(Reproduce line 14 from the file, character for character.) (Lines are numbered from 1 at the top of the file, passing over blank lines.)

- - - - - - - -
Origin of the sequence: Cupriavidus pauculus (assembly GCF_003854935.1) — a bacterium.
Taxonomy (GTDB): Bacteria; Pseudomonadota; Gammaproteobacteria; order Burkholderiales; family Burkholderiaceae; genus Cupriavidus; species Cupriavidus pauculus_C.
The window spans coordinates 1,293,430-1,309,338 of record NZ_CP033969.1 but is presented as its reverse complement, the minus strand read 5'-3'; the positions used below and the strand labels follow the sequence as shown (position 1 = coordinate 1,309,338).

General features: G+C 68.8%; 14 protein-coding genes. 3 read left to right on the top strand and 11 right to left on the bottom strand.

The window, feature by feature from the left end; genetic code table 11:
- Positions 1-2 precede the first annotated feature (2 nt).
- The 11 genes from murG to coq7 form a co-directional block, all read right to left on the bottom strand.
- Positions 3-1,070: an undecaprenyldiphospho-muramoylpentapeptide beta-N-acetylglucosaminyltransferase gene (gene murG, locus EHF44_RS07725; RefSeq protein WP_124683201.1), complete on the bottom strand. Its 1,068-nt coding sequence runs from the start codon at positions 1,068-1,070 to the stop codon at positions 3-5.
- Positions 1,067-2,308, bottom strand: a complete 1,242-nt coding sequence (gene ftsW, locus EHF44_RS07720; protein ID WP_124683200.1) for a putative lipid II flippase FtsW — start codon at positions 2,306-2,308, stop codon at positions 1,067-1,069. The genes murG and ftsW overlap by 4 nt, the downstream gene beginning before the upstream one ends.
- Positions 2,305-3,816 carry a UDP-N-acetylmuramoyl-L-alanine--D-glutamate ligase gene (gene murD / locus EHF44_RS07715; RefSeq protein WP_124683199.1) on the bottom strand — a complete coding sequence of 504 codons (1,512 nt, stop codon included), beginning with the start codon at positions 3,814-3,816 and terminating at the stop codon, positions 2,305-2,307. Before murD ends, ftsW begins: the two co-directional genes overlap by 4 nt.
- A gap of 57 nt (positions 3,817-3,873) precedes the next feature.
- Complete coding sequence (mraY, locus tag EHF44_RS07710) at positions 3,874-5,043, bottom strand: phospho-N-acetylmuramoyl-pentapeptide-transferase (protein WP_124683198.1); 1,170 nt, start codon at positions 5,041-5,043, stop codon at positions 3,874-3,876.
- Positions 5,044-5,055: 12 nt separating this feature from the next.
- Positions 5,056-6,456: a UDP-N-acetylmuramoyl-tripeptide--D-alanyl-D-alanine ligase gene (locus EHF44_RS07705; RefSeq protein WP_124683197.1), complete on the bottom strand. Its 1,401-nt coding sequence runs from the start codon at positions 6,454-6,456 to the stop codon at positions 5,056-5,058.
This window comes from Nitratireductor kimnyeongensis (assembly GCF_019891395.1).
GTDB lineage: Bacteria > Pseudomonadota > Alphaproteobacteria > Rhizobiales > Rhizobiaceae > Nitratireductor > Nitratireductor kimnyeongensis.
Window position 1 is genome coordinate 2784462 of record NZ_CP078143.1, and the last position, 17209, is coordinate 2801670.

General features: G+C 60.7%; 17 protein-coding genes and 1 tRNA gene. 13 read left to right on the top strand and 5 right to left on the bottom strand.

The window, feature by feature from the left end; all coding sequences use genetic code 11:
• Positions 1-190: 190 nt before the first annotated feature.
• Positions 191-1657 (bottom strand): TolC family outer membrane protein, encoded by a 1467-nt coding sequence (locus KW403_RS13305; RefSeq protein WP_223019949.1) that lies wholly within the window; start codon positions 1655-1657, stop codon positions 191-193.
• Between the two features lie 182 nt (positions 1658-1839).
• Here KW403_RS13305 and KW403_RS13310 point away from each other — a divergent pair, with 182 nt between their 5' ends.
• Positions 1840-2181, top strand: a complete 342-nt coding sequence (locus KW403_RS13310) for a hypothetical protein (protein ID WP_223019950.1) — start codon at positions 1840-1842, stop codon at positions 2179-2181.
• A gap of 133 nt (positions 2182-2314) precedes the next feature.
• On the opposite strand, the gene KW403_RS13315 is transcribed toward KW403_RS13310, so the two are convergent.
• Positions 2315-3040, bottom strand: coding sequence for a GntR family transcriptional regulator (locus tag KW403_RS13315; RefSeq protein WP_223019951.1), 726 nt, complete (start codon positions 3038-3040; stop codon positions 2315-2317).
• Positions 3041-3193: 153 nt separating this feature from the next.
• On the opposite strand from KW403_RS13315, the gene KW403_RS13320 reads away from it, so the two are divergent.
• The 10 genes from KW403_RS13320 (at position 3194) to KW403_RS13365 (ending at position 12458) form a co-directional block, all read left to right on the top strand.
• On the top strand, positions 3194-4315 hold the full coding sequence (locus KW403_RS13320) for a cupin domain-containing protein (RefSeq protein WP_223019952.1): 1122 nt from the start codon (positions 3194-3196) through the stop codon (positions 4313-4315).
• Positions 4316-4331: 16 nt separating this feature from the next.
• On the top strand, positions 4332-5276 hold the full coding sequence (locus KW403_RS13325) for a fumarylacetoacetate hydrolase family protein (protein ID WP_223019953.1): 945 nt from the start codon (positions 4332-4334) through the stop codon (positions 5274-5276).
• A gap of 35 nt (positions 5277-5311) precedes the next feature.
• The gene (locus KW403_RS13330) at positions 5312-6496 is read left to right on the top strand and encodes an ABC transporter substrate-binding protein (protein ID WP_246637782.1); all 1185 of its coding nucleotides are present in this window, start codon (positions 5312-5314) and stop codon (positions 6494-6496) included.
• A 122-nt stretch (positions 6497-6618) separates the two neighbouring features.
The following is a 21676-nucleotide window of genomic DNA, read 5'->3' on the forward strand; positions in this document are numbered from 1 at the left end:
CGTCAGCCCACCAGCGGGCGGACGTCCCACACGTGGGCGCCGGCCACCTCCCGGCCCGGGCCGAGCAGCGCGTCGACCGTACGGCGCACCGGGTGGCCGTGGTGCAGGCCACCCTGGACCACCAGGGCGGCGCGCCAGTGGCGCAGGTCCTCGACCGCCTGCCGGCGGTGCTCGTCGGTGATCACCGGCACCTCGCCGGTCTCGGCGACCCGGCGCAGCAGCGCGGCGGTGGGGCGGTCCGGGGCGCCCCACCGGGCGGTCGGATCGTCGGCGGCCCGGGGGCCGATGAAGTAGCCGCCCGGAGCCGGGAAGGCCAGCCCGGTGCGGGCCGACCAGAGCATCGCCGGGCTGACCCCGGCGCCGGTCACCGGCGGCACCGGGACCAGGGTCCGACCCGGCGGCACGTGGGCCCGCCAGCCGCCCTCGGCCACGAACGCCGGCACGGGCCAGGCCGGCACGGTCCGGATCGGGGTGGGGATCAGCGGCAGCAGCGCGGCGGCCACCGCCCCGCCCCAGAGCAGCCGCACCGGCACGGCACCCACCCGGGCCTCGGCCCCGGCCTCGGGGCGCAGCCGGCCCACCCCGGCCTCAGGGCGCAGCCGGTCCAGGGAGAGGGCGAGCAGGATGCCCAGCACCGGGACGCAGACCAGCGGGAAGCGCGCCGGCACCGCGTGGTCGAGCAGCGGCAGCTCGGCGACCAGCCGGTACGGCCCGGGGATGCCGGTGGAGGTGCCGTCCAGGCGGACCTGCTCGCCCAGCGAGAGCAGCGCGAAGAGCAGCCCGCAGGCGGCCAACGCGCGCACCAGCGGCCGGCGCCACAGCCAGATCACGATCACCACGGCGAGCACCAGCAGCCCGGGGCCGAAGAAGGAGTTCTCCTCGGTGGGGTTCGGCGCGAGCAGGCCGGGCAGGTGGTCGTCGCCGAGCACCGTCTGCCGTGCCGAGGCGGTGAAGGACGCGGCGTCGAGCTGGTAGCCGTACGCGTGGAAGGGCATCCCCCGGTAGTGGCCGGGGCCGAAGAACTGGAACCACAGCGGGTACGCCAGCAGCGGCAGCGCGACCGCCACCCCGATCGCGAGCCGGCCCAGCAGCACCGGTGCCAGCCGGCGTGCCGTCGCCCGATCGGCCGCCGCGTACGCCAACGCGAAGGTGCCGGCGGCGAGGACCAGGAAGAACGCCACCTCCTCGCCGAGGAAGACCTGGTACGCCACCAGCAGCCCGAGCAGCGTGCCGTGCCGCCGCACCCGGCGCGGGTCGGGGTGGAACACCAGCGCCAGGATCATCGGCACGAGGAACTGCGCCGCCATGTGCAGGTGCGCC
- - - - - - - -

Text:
- Positions 5,056-6,456: a UDP-N-acetylmuramoyl-tripeptide--D-alanyl-D-alanine ligase gene (locus EHF44_RS07705; RefSeq protein WP_124683197.1), complete on the bottom strand. Its 1,401-nt coding sequence runs from the start codon at positions 6,454-6,456 to the stop codon at positions 5,056-5,058.